Thursday, 23rd August 2018
DEAF student proves disability is no barrier to success
A DEAF student has proven that her disability is no barrier to success after she came out on top of her year group in today’s GCSEs.
Olviya Silvary achieved eight coveted grade 9s and one grade 8 at The King’s Academy, where around ten per cent of students have visual and hearing impairments.
Olviya, 16, of Acklam, who was born deaf, said: “I’m so overjoyed, I cried! I thought I might get 7s and 8s and maybe one 9.
“I’m pretty self-sufficient at school and haven’t really needed to rely on support. That might change when I’m doing A Levels in maths, physics, German and English literature. I know there’s help if I need it but I’m just with everyone in the mainstream.”
In all, 11 students at the academy in Coulby Newham,
With 67 grade 9s overall among the Year 11s, students, on average, achieved two grades higher than last year's cohort, who themselves were record-breakers.
Closely following Olviya were Bailey Walters, with six 9s, an 8 and two grade 7s; Maheen Khan, with five 9’s, an 8, 7, 6 and 5; talented artist Hasna Javid, with four 9s, four 8s and a 6; and Thomas Sutton, who played the Mad Hatter in the academy’s production of Alice in Wonderland and Lumiere in Beauty & the Beast, with four 9s, three 8s, a 6 and a 5.
Bailey, 16, of Coulby Newham, said: “It’s a lot better than I thought I would get. In the exams I focused on explaining myself really well, which helped a lot in English, history and RE I think. I’ve been here since year 7 and the teaching staff have been really good all the way through. I’ve consistently been able to do my best.”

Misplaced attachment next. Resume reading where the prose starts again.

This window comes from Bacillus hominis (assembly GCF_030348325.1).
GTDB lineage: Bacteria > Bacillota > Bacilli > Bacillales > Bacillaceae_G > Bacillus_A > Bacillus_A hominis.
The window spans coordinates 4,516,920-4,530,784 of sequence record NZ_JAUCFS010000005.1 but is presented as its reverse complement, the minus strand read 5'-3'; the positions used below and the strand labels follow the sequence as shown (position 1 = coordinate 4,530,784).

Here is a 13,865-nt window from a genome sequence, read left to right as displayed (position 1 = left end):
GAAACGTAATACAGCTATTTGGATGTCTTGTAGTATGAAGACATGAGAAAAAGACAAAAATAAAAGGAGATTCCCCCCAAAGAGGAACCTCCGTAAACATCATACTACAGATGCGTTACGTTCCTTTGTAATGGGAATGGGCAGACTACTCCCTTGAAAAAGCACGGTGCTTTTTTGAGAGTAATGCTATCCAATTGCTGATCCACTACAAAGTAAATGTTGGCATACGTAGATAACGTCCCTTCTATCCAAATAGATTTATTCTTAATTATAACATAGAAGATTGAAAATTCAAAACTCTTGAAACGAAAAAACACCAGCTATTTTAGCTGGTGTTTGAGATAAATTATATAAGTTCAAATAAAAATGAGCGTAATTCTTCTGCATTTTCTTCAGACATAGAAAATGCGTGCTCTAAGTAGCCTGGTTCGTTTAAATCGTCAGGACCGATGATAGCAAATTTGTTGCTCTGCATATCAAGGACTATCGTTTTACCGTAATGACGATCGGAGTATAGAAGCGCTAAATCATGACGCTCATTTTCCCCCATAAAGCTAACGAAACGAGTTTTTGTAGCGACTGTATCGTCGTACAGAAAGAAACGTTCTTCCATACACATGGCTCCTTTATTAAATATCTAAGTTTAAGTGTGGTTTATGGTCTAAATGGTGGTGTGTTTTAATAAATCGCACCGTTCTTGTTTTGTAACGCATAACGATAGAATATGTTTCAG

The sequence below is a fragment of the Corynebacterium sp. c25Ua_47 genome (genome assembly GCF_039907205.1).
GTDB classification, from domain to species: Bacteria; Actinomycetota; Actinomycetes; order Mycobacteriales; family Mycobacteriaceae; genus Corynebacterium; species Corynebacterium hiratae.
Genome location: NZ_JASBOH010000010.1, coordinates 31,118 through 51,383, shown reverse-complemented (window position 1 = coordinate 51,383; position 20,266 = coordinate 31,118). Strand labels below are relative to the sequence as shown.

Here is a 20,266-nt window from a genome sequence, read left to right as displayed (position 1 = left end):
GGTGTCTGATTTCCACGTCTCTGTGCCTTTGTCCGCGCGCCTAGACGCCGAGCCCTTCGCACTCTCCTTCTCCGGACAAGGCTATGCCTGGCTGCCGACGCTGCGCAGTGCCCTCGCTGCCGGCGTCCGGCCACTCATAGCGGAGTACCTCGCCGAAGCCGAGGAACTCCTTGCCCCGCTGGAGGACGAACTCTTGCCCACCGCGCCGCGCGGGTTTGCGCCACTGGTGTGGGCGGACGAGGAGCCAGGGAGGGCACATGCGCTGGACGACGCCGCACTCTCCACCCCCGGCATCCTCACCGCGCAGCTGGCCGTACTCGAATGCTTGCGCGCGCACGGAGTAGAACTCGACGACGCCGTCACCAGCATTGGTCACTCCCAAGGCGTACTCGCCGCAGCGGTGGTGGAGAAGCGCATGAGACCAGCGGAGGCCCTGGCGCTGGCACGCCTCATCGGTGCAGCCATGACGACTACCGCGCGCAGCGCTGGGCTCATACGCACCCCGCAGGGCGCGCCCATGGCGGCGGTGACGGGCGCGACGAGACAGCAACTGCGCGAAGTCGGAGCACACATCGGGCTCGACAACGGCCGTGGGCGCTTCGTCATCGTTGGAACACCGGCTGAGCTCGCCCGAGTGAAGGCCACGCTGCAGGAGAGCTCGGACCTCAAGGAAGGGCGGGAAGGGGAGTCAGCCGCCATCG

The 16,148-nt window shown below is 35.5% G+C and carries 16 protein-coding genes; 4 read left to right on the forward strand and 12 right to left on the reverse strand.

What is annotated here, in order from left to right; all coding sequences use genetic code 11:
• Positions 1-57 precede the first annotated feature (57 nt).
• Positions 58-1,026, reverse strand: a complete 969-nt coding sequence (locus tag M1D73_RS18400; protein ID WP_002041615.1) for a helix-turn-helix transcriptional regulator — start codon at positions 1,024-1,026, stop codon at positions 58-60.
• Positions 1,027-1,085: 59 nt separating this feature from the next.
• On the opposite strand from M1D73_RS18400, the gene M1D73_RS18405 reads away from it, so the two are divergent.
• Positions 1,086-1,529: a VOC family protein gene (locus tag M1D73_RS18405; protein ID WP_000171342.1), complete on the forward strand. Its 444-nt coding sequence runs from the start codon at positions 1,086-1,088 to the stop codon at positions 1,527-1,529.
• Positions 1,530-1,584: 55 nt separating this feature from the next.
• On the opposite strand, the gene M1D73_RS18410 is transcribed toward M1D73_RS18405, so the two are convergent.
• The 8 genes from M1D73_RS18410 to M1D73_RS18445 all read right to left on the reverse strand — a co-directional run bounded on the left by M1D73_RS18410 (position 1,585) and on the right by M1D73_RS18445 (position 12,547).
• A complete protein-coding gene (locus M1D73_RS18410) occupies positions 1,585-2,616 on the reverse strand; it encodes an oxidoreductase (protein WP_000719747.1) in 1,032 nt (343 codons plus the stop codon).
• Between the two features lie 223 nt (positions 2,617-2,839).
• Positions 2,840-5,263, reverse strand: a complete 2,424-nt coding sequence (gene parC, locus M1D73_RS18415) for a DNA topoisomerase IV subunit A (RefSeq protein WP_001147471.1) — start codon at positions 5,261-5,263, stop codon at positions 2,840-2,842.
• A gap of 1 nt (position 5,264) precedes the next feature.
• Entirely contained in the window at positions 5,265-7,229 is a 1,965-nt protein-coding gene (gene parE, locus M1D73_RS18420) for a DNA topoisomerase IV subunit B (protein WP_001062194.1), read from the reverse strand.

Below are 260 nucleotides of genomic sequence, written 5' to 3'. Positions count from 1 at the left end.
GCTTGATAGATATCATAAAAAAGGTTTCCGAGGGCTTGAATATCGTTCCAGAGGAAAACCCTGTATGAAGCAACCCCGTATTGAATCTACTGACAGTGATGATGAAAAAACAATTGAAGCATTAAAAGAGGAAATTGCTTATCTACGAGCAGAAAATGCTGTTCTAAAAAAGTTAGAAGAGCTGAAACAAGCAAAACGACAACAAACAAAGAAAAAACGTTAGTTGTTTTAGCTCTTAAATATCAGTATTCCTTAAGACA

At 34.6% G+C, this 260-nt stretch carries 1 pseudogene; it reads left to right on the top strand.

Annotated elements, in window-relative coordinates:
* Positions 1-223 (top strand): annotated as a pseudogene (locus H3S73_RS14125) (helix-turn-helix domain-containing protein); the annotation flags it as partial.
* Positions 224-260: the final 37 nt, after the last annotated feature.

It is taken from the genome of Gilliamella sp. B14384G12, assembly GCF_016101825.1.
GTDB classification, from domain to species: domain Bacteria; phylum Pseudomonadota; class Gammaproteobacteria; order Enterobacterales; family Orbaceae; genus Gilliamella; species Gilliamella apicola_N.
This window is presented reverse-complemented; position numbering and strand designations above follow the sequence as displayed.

Thomas, who achieved four grade 9s, three 8s, a 6 and a 5, while doing school productions and contemporary dance at the Centre for Advanced Training in
Hasna, 16, of Coulby Newham, added: “Science and geography were subjects I thought I’d only get 7s in and yet I did really well in those. I did structure my revision but, I won’t lie, I was on my phone a lot of the time, it’s a bad distraction. So I’m really happy to have done this well and I wouldn’t have wanted to go to any other school.”
Those achieving three grade 9s and a string of other high grades were Christopher May, Nicholas Wood, Alice Bedford, Matthew Richardson, Max Bashir and Azeem Akhtar.
In mathematics, nearly a quarter of students achieved at least a grade 7 (old grade A), with 21 students gaining 8s and 9s, while in religious education 23 students achieved grade 8s and 9s.
One-in-seven got a 9 in history, while science accounted for one-third of the Academy's overall haul of 9s.
Principal David Dawes said: “This was by far the toughest year for students in the last few decades and tested the mettle and resilience of our amazing students with newly reformed subjects with more content to learn; nearly 50 per cent more exams to take; less time to study new courses that were only approved in mid-2016; and less familiarity with courses amongst teaching staff.
“Strong GCSE results for students form an excellent basis of understanding of the world and for further study including A Levels; we know that universities and employers alike value them very highly as indicators of students' abilities.
“We are extremely proud of our fabulous young men and women, many of whom are looking forward to becoming the senior students as Sixth Formers at The King's Academy.”